Casual dining chains have beaten branded pubs to top a customer satisfaction poll of people eating out in Britain.
Research by The NPD Group found that casual dining chains are winning in the customer satisfaction stakes.
For the year ending March 2015, consumers said they felt ‘strong overall satisfaction’ in 77% of visits to casual dining chains. This means they rated overall experience as either ‘very good’ or excellent’, with this figure representing an increase of 10% since the survey was last conducted in 2009.
Branded pubs came in at second place with 73% of customers strongly satisfied.
Quick service restaurants were third with satisfaction from 67% of diners.
The NPD Group says ‘overall satisfaction’ is driven by many aspects of a visit to a foodservice outlet, including the quality and taste of food and beverages, the quality of service, ambiance, value for money and whether consumers themselves feel valued.
Its research discovered:
Quality of Service: Branded pubs and QSR chains are strong in ‘quality of service’, chalking up a ‘strong satisfaction’ score in 70% and 64% of all visits respectively. These results are up eight percentage points and 14 percentage points respectively since March 2009.
Speed of service: Some 62% of all visits to branded pubs and 67% to casual dining outlets were considered to be strong in terms of speed of service.
Cleanliness: 72% of consumers gave casual dining outlets a ‘strong satisfaction’ rating for the cleanliness of the restaurant. The figure for branded pubs was 65% while the QSR sector scored 63%.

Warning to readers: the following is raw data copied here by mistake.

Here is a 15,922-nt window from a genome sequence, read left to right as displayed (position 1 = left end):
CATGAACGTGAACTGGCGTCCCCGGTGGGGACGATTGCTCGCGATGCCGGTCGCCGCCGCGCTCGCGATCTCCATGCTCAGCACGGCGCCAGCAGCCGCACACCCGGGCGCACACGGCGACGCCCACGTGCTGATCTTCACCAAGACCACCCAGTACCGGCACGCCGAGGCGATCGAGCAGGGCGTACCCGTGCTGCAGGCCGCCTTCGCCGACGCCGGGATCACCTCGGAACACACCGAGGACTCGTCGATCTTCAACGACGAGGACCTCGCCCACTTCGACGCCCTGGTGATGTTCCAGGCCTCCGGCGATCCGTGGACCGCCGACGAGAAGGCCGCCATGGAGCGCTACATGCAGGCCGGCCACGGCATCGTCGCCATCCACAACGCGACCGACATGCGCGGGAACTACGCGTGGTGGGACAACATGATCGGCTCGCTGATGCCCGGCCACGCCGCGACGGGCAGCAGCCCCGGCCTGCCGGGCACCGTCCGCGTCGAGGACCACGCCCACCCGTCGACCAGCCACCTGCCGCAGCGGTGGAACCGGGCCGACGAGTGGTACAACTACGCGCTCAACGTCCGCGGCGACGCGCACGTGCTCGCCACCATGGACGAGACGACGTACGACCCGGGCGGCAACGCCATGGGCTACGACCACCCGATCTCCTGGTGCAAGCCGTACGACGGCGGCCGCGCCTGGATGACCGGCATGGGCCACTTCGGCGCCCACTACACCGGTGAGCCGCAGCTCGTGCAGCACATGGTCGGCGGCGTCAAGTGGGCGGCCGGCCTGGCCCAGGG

While all these specific measures within overall satisfaction show that the majority give their visit a ‘strong’ rating, there is room for improvement. At QSR chains, for example, more than one third of visits (36%) do not provide ‘strong’ quality of service. For branded pubs, 38% of visits fail to offer ‘strong’ speed of service and a ‘strong’ level of satisfaction with cleanliness is missing in 35% of visits.
“We believe our data shows that consumers are increasingly demanding and less willing to accept an average experience,” said Cyril Lavenant, NPD’s Director of Foodservice for the UK and France. “They are much more prepared to try new brands, which means attracting and retaining consumers is growingly increasingly difficult for operators.
“The choice of an outlet either for food or beverages is driven less by the need for convenience or by ‘habit’. Consumers are more likely to make decisions based on quality and variety of food, as well as price. Foodservice outlets need to understand those are all parts of creating that sense of ‘overall satisfaction’ if they are to drive footfall. If you provide great food, but your service does not follow and your outlet is not clean, you are likely to lose customers.”